16th May, 2016
Following the increase in the price of the premium motor spirit (PMS) from N86.50 to N145 a litre, many Nigerians are calling on the Muhammadu Buhari administration to review their salaries and the minimum wage to reflect the present realities.
Oil workers under the aegies of the National Union of Petroleum and Natural Gas Workers, NUPENG, and the Petroleum and Natural Gas Senior Staff Association of Nigeria, PENGASSAN, recently called for an upward review of the National Minimum Wage from N18,000 to N90,000 to cushion the effect of last Wednesday’s increase in the price of petrol.
A don, Dr Bamidele Agbadua, on Monday called on the Federal Government to harmonise and review the salaries of civil servants upwards, to reflect the “present realities in the nation.’’
Agbadua, an economist based in Auchi said that the disparity in the salaries of civil servants from one ministry to another ministry had impacted negatively on their morale.
He said that it was not unusual to find that the salary of an individual from a ministry being twice that of what some other persons on the same grade level in another ministry earned.
According to him, this is unjustifiable and can lead to corrupt tendencies among the workers.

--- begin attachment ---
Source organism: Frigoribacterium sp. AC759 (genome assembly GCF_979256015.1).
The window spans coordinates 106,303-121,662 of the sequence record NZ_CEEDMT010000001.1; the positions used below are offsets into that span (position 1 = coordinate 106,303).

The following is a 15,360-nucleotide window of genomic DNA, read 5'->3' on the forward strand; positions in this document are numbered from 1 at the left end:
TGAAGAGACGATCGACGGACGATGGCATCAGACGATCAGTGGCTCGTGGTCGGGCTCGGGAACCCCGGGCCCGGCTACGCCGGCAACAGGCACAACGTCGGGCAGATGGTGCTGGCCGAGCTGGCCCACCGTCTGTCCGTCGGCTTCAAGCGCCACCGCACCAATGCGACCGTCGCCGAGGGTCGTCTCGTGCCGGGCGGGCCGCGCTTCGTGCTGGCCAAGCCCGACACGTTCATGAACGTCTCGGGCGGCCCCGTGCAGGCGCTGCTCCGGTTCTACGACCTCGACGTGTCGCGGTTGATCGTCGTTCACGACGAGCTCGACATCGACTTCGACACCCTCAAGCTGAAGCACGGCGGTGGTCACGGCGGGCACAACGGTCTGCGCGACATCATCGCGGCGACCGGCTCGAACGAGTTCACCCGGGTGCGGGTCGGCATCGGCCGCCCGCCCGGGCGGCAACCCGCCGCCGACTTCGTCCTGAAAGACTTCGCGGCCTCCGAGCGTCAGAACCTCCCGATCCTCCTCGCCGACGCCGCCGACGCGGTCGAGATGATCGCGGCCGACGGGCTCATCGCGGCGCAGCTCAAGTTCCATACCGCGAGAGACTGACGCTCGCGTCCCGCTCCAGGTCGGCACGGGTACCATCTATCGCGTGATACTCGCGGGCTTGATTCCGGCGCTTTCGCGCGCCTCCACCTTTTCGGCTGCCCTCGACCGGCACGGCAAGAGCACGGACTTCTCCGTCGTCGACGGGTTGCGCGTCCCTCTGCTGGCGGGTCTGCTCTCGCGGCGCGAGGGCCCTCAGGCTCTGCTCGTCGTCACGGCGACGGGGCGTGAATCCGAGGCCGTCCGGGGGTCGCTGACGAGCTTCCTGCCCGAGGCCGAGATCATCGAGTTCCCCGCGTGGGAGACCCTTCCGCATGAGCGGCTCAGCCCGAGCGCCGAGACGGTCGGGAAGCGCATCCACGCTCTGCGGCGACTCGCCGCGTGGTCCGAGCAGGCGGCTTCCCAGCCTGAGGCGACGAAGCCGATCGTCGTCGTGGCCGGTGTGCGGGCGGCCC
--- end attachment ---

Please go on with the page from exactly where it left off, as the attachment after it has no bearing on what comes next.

“I support the call by the Nigeria Labour Congress for a substantial upward review of salaries, to arrive at a realistic minimum wage that can sustain the average worker.
“Government must give equal priority to all public agencies and institutions, to encourage productivity.
“An upward review of workers take-home package can close the existing gap, for those in the civil service, with those of their contemporaries in the private sector and some others in the privileged ministries.
“It is actually necessary,’’ the don said.
Mr Roland Osakwe, the Chairman, Nigeria Union of Journalists (NUJ), Edo State Chapter, said there was an urgent need for the upward review of the national minimum wage.
Osakwe described the current minimum wage of N18, 000 as `a non-living wage’, which was now too little to accommodate the daily needs of workers.
He said the minimum wage was no longer realistic because of the high cost of living in the country.
“The N18, 000 minimum wage is not in tune with the current economic realities.
“Increasing the minimum wage will adequately cater for the needs of the workers,’’ the NUJ chairman said.
He urged the National Assembly and the executive arm of government to carry out a periodic upward review of the minimum wage in the country, to enable it to keep pace with economic realities.
“The present N18, 000 minimum wage has been subsumed by the high cost of living, hence the need for an upward review,’’ Osakwe stressed.
On her part, Mrs Florence Ohioma, a federal civil servant at Auchi, said that harmonisation of salaries had the capacity to boost morale and curb corruption in the public service.
“Government needs to review the minimum wage upwards, as well as harmonise it for all Ministries, Departments and Agencies (MDAs).
“Doing this would reduce corruption in the public service,’’ Ohioma said.
Ohioma added that since all public servants bought essential commodities at the same markets, it would only be fair if wages were harmonised.